Conflicts of interest threaten Canadian journalism
(This column originally appeared in the Toronto Sun)
By: Candice Malcolm
November 17, 2018
Attacks against the media pose a threat to democracy, according to Prime Minister Justin Trudeau.
“One of the institutions that is most under stress right now is a free-thinking, independent, rigorous, robust, respected media,” said Trudeau, during a Remembrance Day news conference in France.
He discussed the important role of a free press in informing citizens and ensuring a well-educated and well-informed populace, stating vaguely that this institution is under attack.
I don’t say this often, but on this matter, the prime minister is right. A rigorous and independent media is vital to a free society.
The only problem is that Canada’s media is far from “free-thinking, independent, rigorous, robust and respected.”
Most members of the mainstream media are part of an exclusive club of left-leaning urban elites who live in downtown Toronto, Ottawa or Montreal.
They have a narrow world view, and frankly, they don’t understand the values or concerns of most everyday Canadians.
Worse, there is ample evidence that the companies they work for are themselves not independent or free.
Take the recent political campaign launched by Unifor national president Jerry Dias.
“We will #StopScheerStupidity!,” Dias wrote on Twitter, mentioning Conservative Leader Andrew Scheer and unveiling Unifor’s new anti-Conservative political campaign.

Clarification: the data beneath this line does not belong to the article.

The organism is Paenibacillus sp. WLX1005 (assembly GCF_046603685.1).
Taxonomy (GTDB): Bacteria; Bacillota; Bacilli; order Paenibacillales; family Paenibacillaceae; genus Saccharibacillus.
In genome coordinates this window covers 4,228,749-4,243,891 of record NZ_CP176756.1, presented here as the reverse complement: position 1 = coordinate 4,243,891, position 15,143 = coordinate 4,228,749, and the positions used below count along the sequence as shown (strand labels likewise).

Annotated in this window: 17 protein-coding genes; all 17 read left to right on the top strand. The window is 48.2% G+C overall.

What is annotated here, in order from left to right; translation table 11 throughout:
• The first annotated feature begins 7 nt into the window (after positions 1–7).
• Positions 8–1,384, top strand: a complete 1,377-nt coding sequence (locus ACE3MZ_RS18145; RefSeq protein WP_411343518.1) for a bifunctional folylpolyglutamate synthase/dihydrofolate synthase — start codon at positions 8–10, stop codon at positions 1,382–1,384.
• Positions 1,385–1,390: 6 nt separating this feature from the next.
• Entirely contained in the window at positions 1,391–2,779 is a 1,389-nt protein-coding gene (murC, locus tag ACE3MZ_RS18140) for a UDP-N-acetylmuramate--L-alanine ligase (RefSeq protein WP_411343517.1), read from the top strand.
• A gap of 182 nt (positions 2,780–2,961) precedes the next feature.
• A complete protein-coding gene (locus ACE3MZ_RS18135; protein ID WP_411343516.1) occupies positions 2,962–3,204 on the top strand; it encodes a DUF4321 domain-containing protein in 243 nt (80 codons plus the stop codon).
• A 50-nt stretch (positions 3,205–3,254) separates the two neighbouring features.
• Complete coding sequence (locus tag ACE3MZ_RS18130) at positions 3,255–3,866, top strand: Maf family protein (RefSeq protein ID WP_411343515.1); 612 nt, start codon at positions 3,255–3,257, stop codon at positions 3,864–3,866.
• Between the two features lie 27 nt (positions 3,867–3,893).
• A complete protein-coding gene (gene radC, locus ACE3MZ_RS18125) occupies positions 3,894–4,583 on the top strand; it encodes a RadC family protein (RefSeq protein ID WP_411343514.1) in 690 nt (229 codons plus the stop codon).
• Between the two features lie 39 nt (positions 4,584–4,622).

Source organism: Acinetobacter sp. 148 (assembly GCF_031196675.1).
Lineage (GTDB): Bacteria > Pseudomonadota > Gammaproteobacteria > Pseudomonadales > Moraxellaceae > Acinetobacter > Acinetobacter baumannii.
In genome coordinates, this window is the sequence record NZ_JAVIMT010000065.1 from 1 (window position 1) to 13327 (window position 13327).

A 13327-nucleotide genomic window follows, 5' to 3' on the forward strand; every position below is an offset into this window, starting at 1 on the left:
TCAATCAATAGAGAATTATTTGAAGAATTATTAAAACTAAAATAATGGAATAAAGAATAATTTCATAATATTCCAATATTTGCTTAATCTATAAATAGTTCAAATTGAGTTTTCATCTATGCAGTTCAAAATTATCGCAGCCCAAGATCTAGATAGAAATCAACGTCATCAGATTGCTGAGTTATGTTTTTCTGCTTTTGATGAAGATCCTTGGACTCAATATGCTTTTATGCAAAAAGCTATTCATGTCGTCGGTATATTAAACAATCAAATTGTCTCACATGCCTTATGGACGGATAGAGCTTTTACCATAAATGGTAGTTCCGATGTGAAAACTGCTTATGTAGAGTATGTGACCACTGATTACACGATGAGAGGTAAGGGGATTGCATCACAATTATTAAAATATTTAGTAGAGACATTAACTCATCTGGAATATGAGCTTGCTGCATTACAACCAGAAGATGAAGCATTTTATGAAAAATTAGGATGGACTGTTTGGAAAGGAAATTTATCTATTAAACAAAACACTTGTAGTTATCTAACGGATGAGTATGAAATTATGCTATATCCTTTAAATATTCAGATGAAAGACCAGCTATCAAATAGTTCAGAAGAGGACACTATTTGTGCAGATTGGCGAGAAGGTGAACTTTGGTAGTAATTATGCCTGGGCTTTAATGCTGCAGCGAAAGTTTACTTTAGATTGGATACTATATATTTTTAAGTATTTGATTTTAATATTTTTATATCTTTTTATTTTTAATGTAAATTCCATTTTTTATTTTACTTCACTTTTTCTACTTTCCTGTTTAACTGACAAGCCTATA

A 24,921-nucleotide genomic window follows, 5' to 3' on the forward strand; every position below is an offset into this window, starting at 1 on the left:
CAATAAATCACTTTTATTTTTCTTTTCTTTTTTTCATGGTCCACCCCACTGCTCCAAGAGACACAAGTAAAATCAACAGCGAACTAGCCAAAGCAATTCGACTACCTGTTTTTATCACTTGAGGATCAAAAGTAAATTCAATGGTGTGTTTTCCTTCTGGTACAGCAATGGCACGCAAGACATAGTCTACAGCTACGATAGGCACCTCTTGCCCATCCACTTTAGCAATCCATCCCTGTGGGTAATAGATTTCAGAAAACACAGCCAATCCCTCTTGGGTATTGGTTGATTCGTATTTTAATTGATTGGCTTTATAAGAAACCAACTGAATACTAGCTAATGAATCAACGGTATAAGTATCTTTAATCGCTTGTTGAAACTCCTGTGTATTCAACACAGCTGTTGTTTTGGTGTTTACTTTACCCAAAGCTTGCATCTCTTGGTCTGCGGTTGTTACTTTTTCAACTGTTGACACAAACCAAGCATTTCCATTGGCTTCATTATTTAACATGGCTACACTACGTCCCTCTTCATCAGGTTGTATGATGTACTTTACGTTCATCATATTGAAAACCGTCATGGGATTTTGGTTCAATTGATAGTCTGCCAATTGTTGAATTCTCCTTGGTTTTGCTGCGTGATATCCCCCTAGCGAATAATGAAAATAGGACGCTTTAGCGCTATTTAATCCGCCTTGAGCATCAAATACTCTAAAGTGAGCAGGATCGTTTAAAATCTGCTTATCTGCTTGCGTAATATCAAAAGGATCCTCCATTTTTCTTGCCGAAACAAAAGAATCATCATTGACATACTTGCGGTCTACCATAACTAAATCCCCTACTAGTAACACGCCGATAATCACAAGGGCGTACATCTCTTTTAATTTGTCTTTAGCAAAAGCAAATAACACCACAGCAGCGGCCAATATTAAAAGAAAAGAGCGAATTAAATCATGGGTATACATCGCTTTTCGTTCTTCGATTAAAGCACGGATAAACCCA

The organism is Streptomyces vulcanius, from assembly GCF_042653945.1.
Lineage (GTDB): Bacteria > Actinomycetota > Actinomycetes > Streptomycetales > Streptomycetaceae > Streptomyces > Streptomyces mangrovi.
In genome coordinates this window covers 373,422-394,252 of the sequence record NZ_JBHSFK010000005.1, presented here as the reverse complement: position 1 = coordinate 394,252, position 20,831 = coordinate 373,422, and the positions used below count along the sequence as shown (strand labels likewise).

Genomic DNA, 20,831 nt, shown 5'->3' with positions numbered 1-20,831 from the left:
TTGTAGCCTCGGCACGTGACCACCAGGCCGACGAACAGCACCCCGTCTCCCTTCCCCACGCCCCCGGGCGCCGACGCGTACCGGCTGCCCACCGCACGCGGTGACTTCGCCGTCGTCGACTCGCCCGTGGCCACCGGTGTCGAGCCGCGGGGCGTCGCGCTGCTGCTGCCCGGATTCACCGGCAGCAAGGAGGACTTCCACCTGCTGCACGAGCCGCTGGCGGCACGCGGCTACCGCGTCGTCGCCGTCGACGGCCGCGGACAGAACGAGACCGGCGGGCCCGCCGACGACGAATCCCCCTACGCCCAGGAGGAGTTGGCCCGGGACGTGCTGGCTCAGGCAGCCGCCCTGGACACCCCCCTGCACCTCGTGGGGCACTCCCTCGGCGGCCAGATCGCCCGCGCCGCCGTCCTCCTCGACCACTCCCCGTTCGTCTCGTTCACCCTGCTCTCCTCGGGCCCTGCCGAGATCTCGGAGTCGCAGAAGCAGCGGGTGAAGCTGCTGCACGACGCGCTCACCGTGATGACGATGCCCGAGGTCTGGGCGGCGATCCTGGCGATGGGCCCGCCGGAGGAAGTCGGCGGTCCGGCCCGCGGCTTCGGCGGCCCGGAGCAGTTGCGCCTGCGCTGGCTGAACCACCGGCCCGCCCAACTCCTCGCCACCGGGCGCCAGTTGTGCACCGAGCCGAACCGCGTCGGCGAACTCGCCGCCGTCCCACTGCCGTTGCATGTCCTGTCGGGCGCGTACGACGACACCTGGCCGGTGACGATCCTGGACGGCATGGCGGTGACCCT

Unions waging campaigns against Conservatives is nothing new. The previous Conservative government introduced a law that required financial transparency for unions; these unions worked hard to help elect the Trudeau Liberals, who scrapped this law after being elected.
The problem with Unifor’s new campaign is that the union represents thousands of Canadian journalists, including many fine folks at the Sun.
According to its website, “Unifor is Canada’s largest media union, representing over 13,000 workers from coast to coast in printing, graphic arts, newspapers, film and broadcasting.”
I don’t blame journalists for joining a union. It’s a tough market out there and traditional media outlets are shedding jobs and slowly dying.
But how can journalists claim to be neutral and unbiased when their own union is openly waging a campaign against a major political party?
It’s an obvious conflict of interest and it undermines public trust in the independence of Unifor journalists.
It isn’t just private sector journalists who suffer from a lack of credibility. Canada’s state broadcaster is even more conflicted.
During the last federal election, funding to the CBC became a major issue.
The Conservative government cut the CBC’s budget by $115 million; the NDP pledged to reverse these cuts, while the Liberals pledged to not only reverse the cuts but to give $150 million in new funding.
Lo and behold, with $265 million on the line, the Trudeau Liberals received glowing coverage from the CBC which helped them win the election.
The problem with our media is far worse than a mere bias from the left-leaning journalists who cover the news.
Increasingly, media outlets themselves are corrupted by meddling political actors.
The Liberals are seeking to expand this influence even further, by offering a taxpayer-funded slush fund to dole out to more media outlets.
How can journalists remain independent when they’re the beneficiaries of government handouts? Can they really be trusted to scrutinize the politicians who fund them? Will they remain unbiased if other politicians threaten to end their funding?
Like Trudeau said, a free and independent press is crucial to a democracy. Unfortunately for Canadians, our media institutions are being corrupted and journalists are failing to provide the full story.
Candice Malcolm is the Founder of the True North Initiative.
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